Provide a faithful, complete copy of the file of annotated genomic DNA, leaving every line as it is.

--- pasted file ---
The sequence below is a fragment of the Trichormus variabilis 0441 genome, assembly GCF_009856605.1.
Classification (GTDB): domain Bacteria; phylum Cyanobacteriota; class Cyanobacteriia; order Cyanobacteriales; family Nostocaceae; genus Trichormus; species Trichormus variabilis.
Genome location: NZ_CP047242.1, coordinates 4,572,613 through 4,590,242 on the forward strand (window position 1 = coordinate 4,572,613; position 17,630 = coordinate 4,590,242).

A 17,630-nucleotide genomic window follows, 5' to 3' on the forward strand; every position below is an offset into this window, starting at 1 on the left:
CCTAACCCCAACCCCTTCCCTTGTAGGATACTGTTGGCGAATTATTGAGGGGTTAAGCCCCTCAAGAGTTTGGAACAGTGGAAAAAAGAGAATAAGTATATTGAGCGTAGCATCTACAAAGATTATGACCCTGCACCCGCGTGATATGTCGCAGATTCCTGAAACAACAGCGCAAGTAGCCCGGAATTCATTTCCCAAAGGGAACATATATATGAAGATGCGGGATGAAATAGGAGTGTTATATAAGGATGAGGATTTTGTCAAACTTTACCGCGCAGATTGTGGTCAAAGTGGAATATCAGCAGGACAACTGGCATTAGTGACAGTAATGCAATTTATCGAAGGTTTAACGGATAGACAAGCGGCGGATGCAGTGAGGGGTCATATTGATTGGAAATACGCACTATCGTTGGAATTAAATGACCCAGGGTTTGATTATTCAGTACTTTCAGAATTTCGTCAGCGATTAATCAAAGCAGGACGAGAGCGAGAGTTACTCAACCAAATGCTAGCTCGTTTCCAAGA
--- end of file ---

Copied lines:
The sequence below is a fragment of the Trichormus variabilis 0441 genome, assembly GCF_009856605.1.
Classification (GTDB): domain Bacteria; phylum Cyanobacteriota; class Cyanobacteriia; order Cyanobacteriales; family Nostocaceae; genus Trichormus; species Trichormus variabilis.
Genome location: NZ_CP047242.1, coordinates 4,572,613 through 4,590,242 on the forward strand (window position 1 = coordinate 4,572,613; position 17,630 = coordinate 4,590,242).

A 17,630-nucleotide genomic window follows, 5' to 3' on the forward strand; every position below is an offset into this window, starting at 1 on the left:
CCTAACCCCAACCCCTTCCCTTGTAGGATACTGTTGGCGAATTATTGAGGGGTTAAGCCCCTCAAGAGTTTGGAACAGTGGAAAAAAGAGAATAAGTATATTGAGCGTAGCATCTACAAAGATTATGACCCTGCACCCGCGTGATATGTCGCAGATTCCTGAAACAACAGCGCAAGTAGCCCGGAATTCATTTCCCAAAGGGAACATATATATGAAGATGCGGGATGAAATAGGAGTGTTATATAAGGATGAGGATTTTGTCAAACTTTACCGCGCAGATTGTGGTCAAAGTGGAATATCAGCAGGACAACTGGCATTAGTGACAGTAATGCAATTTATCGAAGGTTTAACGGATAGACAAGCGGCGGATGCAGTGAGGGGTCATATTGATTGGAAATACGCACTATCGTTGGAATTAAATGACCCAGGGTTTGATTATTCAGTACTTTCAGAATTTCGTCAGCGATTAATCAAAGCAGGACGAGAGCGAGAGTTACTCAACCAAATGCTAGCTCGTTTCCAAGA